Falletti Foods is open. Perhaps I should say “Falletti Foods has re-opened in a new location after a long absence.” Whatever the case, it now exists at 308 Broderick Street.
I had only a slight idea of Falletti’s previous existence, even though I have lived here eleven years. and then, it was only in passing– quite literally. I was driving down Fulton Street a few years ago with a friend. The new Albertson’s was near completion. My friend asked, “Ever go to Falletti’s?” He was annoyed that what he considered a good, local grocery store was being replaced by a mega-chain. I thought of a poor little Italian grandmother getting muscled out of the neighborhood by a gang of corporate thugs. This may or may not have been the case, but I have a thing for Italian grandmothers, so the idea was disturbing to me nonetheless. My friend, who is not a man I would consider nostalgic, sighed. Apparently, I had missed something worth sighing over.
Well, grandma got a brand new house. She was welcomed to her new neighborhood on November 7th. I finally made my way to visit her a couple of days ago, a little wary of disappointing myself, all those false memories of a place I had never before visited popping into my head, a little apprehensive of reviewing another grocery store. Will there be picket lines?
I almost walked by the store as I wandered up Fell Street. I had my nose in a book, so that is not surprising. I peered up from my paragraph, looked around me and backtracked a few yards. The sign was small, unassuming. I was expecting something big, something bright that yelled “Shop Here.” I was expecting a slightly toned down version of Bristol Farms. I was wrong.
What I found was surprisingly small. Delightfully so. And very well organized. There is little chance of getting lost at Falletti’s. Doubtful you will hear mothers shouting the names of their out-of-sight children. I think I was initially a little disappointed. Is that all? Where’s the durian jam? Where’s the speck? I realized that I had become so inured to gigantic grocery stores– organic or otherwise– that a small store felt so…small.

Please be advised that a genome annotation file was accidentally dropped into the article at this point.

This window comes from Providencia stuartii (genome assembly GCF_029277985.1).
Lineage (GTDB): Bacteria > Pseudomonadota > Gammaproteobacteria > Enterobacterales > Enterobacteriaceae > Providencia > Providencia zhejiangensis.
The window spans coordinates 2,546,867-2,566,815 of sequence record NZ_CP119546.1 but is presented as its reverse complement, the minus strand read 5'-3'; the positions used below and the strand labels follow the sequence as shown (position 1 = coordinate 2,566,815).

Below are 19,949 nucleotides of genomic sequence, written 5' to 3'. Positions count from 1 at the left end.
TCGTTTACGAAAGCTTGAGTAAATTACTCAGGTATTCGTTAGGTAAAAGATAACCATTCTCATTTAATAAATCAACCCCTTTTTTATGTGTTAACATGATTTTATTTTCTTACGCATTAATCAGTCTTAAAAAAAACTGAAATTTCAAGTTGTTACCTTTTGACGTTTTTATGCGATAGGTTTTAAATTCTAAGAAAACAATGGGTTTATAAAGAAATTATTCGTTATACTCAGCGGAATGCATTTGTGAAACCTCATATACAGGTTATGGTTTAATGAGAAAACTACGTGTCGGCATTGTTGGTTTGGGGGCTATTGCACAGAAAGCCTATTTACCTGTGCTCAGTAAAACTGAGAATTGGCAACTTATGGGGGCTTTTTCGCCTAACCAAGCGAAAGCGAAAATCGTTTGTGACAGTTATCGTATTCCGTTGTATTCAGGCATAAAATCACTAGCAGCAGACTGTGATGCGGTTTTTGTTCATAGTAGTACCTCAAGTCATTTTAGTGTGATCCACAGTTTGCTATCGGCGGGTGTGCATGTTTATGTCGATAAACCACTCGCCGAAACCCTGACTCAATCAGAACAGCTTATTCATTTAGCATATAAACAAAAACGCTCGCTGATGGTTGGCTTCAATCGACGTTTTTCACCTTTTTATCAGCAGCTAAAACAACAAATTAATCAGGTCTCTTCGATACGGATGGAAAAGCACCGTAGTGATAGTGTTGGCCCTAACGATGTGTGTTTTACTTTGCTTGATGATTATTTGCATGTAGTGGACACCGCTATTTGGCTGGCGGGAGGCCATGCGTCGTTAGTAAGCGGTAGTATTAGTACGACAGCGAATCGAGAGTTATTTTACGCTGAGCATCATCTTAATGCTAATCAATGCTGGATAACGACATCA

What I finally got through my thick head after roaming the place for a while was that this is a neighborhood grocery store. It serves its community. It’s even adding to the community, with 70 condominuims freshly built right above the store– a sort of built in customer base.
Falletti’s has teamed up with a couple of well liked San Francisco stores to fill some of your other gustatory needs. Grab a cup of joe at Peet’s Coffee to keep you company while you stand on line at the DMV across the street. Or, similarly, console yourself with a piece of bread pudding from Delessio Market & Bakery after failing your driver’s test. Again.
By the way, you should be pleased to know that, though not a union store, Falletti’s offers it’s employees health benefits and, according to General Manager Alan Miloslavich, pays them a wage higher than union scale.
So… if you live in the neighborhood, drop by and shop with a clear conscience and an empty belly. Even if you don’t live nearby, go for a little visit, just to see what a neighborhood grocery store should be like, in case you might have forgotten, like me.